Volume 37, Number C1, February 2002ECORAD 2001: The Radioecology - Ecotoxicology of Continental and Estuatine Environments
|Page(s)||C1-503 - C1-508|
|Published online||14 October 2009|
Transfer of calcium-45 and strontium-90 from medium to plant and their translocation in micropropagated potato
Macdonald Campus, McGill University, Department of Natural Resource Sciences, H9X 3V9 Sainte-Anne-de-Bellevue, Quebec, Canada
The uptake and translocation of calcium-45 and strontium-90 were studied in potato (Solanum tuberosum) cv. Sierra micropropagated plantlets and cv. Norland microtubers. The absorption of Ca-45 or Sr-90 by plantlets was not significant as the concentrations of either CaCl2 or SrCl2 were increased in the treatment solution. However, the percentage uptake of Ca-45 decreased with increasing concentration of these salts. Uptake by roots, stems, petioles, and leaves differed significantly (p < 0.05) regardless of salt concentration. When shoot-tips were immersed in the treatment solutions containing various concentrations of these salts for 161 h while the plantlets were held in a vertically inverted position, considerable amounts of radiolabel were still translocated towards the roots. The Ca-45/Sr-90 ratio assumed a wide range of values as equal amounts of each radioisotope were fed either through root- or tip-immersion. A differential uptake and translocation between the isotopes occurred for the plantlets independent of feeding mechanism. A drop of Ca-45 or Sr-90 (18.5 kBq) onto the periderm of microtubers was restricted in movement to the periderm with virtually no penetration into the inner cortical or medulary tissues. The diffusion coefficient of Sr-90 on the periderm of Norland microtubers was estimated at 6.5 x 10-8 cm2/s.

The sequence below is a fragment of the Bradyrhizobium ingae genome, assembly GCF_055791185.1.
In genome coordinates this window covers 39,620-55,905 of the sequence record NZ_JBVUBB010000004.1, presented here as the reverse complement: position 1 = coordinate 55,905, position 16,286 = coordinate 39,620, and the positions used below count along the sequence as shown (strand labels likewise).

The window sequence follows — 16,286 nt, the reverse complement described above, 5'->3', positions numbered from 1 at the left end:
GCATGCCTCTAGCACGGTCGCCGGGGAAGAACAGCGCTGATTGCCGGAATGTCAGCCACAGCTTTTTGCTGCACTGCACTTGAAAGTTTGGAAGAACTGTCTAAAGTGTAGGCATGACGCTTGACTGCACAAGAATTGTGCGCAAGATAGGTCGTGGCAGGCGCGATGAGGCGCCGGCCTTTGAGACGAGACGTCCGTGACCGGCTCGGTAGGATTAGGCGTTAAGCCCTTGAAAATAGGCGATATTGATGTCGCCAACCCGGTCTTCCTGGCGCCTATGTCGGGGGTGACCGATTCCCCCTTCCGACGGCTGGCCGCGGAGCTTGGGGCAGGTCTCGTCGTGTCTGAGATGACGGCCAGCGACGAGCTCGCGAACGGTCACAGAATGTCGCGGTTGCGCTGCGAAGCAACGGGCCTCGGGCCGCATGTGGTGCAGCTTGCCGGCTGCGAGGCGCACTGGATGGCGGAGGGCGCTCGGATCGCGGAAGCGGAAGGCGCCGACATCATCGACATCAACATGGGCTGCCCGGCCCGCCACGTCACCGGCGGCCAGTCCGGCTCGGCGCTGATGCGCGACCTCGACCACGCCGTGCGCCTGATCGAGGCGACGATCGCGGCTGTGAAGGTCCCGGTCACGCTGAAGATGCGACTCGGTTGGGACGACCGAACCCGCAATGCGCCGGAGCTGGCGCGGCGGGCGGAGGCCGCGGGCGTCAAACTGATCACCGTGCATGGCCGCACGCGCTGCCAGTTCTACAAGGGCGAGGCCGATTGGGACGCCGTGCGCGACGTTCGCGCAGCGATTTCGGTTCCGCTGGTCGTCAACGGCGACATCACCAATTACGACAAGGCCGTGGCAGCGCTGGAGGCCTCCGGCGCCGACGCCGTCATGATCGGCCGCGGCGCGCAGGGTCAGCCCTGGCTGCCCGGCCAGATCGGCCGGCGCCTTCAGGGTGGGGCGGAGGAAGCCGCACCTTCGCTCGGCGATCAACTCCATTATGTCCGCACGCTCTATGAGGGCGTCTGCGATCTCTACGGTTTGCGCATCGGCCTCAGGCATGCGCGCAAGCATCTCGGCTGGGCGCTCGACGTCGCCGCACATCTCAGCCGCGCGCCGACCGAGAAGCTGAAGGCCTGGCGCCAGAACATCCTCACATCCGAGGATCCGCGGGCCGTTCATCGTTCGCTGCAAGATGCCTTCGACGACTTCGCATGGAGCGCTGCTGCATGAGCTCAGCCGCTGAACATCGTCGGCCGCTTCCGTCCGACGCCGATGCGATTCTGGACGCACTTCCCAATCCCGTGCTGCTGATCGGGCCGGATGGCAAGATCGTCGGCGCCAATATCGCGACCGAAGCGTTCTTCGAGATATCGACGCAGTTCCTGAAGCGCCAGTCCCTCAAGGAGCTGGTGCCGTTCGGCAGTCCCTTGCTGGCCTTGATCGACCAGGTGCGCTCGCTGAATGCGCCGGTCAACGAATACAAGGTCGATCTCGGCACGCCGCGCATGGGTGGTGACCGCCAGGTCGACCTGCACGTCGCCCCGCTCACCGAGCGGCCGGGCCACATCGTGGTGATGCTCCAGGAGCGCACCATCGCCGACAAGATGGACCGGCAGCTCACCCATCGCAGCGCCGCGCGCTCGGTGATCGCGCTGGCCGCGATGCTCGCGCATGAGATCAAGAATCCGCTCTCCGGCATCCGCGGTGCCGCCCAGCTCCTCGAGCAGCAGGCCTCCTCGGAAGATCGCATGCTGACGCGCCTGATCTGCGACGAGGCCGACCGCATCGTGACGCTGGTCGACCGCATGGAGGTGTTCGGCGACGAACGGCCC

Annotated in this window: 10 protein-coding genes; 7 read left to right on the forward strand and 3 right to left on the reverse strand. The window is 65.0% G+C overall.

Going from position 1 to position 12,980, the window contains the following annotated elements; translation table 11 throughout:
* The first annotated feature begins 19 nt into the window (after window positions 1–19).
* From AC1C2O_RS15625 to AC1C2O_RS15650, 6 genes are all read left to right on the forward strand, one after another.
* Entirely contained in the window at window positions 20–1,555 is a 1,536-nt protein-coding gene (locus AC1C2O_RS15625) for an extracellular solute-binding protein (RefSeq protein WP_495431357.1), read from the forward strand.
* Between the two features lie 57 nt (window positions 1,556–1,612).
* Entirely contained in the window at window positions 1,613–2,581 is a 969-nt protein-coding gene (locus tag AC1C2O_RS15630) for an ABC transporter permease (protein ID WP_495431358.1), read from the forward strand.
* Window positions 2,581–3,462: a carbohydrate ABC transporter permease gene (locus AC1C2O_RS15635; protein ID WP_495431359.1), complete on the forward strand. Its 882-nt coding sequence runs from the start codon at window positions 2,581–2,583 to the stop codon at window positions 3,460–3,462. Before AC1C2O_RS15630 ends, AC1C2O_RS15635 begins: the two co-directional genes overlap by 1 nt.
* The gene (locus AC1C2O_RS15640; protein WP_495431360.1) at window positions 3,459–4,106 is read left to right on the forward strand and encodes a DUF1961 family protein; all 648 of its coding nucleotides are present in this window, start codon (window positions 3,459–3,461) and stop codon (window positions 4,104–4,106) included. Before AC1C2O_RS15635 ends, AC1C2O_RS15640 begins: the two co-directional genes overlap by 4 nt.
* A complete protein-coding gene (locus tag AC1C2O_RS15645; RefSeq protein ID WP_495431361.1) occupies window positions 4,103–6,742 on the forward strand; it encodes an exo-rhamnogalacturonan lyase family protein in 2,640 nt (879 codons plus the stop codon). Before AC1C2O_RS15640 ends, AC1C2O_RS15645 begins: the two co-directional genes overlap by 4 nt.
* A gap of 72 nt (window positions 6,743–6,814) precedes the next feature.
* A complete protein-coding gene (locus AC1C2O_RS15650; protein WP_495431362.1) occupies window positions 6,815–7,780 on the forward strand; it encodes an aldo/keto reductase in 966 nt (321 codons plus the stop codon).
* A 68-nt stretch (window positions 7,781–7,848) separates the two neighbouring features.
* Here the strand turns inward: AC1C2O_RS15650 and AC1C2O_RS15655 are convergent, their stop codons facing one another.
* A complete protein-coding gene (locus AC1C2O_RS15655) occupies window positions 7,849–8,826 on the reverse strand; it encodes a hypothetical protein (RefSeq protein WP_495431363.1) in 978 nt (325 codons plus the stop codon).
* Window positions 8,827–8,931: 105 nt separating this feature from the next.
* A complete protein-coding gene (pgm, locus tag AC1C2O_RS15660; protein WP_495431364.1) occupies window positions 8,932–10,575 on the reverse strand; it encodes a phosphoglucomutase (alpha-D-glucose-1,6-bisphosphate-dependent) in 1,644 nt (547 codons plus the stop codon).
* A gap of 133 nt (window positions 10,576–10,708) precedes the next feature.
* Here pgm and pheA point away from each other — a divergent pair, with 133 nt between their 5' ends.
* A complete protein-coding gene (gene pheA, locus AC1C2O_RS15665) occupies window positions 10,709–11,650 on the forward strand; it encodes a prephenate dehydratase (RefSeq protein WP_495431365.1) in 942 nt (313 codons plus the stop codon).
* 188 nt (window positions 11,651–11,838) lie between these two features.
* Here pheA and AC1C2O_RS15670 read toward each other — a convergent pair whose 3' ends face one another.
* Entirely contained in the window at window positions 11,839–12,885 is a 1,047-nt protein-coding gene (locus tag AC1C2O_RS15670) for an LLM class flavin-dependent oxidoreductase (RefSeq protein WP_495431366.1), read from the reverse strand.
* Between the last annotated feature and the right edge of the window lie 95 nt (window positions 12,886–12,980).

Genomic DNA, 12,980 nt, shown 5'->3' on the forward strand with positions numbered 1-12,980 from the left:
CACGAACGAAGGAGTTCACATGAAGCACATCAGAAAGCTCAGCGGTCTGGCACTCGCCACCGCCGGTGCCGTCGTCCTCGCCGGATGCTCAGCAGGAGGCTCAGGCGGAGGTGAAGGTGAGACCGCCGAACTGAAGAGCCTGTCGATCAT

© EDP Sciences, 2002
Current usage metrics show cumulative count of Article Views (full-text article views including HTML views, PDF and ePub downloads, according to the available data) and Abstracts Views on Vision4Press platform.
Data correspond to usage on the plateform after 2015. The current usage metrics is available 48-96 hours after online publication and is updated daily on week days.
Initial download of the metrics may take a while.